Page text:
If you want to ask about "Getting" away with it we have had a few threads on it already. Even if you did kill a homeless man in a different city and no one found out it would not change the fact that murder is wrong in principle.

Edited by Hairnet
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Off the cuff, from a social contract perspective, people have banded together in various formats agreeing not to murder one another in exchange for the safety of the group. From a self-interested perspective, the dis-value of being an enemy of this group which rules the area where you reside is pretty high. Additionally, the value of other living producers creating all of the goods which we enjoy access to would be diminished in most cases. That's to say nothing of the high risk of harm to oneself, during the occurrence, when the victim(s) attempts to defend themselves.

While you offered an accurate description of the benefits of a social agreement, it does not explain why murder is wrong. I may be assuming that you believe that it is, but if I'm wrong let me know. If one person is stronger than another and kills him and takes possession of his property, why is that wrong?

I'm curious what turns the conversation was taken in?

It went outside the parameters of acceptable discussion in this forum.

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Humans are animals. Predators, in fact. But animals (including predators) almost never kill their own species.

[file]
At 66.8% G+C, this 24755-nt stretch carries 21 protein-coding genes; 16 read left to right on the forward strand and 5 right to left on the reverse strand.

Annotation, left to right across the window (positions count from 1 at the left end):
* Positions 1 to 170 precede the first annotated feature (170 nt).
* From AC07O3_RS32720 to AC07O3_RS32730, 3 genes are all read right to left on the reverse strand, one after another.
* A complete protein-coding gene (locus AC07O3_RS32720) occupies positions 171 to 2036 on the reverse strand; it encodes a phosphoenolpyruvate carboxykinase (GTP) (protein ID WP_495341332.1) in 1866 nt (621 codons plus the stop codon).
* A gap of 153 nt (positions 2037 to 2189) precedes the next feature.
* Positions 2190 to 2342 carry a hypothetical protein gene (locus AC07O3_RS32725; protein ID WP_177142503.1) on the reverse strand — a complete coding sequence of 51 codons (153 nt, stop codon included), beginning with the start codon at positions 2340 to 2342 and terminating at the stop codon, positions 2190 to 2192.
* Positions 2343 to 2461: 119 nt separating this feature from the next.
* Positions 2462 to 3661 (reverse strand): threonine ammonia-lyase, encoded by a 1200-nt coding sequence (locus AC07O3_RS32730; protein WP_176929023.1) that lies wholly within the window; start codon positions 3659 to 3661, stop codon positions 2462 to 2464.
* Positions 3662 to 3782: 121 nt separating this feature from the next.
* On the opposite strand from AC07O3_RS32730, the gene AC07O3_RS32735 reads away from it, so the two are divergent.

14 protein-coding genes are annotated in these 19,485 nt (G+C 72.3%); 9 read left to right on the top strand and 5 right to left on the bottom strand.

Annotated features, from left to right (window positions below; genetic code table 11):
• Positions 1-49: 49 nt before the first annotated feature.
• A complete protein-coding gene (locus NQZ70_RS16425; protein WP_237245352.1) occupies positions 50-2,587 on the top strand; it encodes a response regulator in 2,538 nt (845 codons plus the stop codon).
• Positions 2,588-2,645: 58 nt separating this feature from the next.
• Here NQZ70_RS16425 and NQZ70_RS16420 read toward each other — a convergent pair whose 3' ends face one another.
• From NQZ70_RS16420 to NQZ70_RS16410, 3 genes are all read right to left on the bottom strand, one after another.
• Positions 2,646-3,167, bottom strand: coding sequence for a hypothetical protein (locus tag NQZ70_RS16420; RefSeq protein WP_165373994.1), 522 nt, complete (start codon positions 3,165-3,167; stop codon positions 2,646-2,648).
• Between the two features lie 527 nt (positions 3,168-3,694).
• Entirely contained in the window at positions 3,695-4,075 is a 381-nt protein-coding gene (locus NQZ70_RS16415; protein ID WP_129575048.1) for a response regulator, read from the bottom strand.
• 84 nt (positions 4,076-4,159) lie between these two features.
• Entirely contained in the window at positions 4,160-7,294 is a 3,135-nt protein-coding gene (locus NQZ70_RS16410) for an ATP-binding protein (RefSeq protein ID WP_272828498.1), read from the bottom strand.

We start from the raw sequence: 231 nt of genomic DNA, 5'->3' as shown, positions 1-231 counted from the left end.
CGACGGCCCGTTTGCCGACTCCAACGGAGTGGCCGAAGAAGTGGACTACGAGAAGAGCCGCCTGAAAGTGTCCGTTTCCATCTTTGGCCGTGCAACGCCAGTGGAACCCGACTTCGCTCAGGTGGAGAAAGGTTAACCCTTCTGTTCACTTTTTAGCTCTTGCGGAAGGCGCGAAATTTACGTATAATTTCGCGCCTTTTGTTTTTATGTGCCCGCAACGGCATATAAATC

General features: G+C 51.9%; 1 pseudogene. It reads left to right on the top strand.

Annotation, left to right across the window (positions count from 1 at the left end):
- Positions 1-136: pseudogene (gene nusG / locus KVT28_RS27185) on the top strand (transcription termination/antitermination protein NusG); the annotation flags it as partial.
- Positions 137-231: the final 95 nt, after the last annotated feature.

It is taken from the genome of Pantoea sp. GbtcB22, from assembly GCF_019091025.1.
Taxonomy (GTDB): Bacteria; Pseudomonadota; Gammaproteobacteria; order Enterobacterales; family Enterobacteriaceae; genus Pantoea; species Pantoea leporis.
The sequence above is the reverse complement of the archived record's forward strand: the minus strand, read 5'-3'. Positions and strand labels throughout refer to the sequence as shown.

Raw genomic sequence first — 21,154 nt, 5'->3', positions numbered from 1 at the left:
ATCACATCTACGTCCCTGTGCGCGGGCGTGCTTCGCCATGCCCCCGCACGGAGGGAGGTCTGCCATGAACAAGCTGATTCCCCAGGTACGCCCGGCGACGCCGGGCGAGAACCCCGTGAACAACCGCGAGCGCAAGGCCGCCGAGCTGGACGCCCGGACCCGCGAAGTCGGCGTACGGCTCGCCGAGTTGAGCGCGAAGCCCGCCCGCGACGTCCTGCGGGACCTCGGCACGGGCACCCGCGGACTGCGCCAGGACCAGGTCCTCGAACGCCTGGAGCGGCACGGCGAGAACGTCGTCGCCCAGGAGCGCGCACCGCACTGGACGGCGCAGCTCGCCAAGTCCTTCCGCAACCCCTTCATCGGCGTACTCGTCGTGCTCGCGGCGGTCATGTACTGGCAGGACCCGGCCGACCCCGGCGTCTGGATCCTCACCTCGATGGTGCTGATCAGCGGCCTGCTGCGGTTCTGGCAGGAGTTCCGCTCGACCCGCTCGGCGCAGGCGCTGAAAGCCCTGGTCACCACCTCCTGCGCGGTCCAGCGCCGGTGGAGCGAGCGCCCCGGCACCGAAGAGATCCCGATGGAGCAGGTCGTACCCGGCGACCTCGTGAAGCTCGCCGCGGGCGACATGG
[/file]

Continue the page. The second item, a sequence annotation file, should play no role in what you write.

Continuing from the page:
Male lions murder all of the cubs when they join a new pride. Chimpanzees also murder and eat their own.

That's not a definitive answer to the question (because it's not a given that humans should always behave like other predators), but it is a pertinent observation. After all, animal species have been surviving on this planet for quite a while, so they are definitely doing something right.

Yes, they are. So what is wrong with humans behaving like the other predators?

But our reasoning abilities are superior to just copying other animals. We can do better. So, the "other predators" issue aside, the real question isn't why is it wrong, it's "why would that be right?". Would that help us achieve some desired goal, or not?

I think it would all depend on the goal. Forgive me for using such a well worn example. Hitler's goal was to acheive an evolutionary superior race of humans, and so he murdered his own species (although he regarded his victims as being subhuman). If that goal facilitated evolutionary development why would it be wrong to murder in order to acheive it?

According to Objectivism, the purpose of Ethics is to devise a set of principles to help men live and be happy. It isn't a set of arbitrary rules dictating what not to do.
Can you describe that process of devising when there is a disagreement as to what those principles are to be?

Objectivism posits that living in a society of rules that prohibit the violation of rights through the initiation of force, is one of those things that helps men live and be happy, by facilitating peaceful coexistence and voluntary cooperation.

I both understand and appreciate those rules, but they do not explain why murder is wrong.

It presents extensive evidence to support that hypothesis. History proves that in societies which do this right, or even just come close to doing it right, people thrive, while in societies that don't, people don't. Logic shows that if one expects to be allowed to live in peace, one must allow others to do the same.

History does make a strong point, as there is no better teacher than the consequences of peoples' actions.

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Why is it wrong in principle?

"Great quote from the movie Unforgiven: It's a hell of a thing, killing a man. Take away all he's got and all he's ever gonna have.”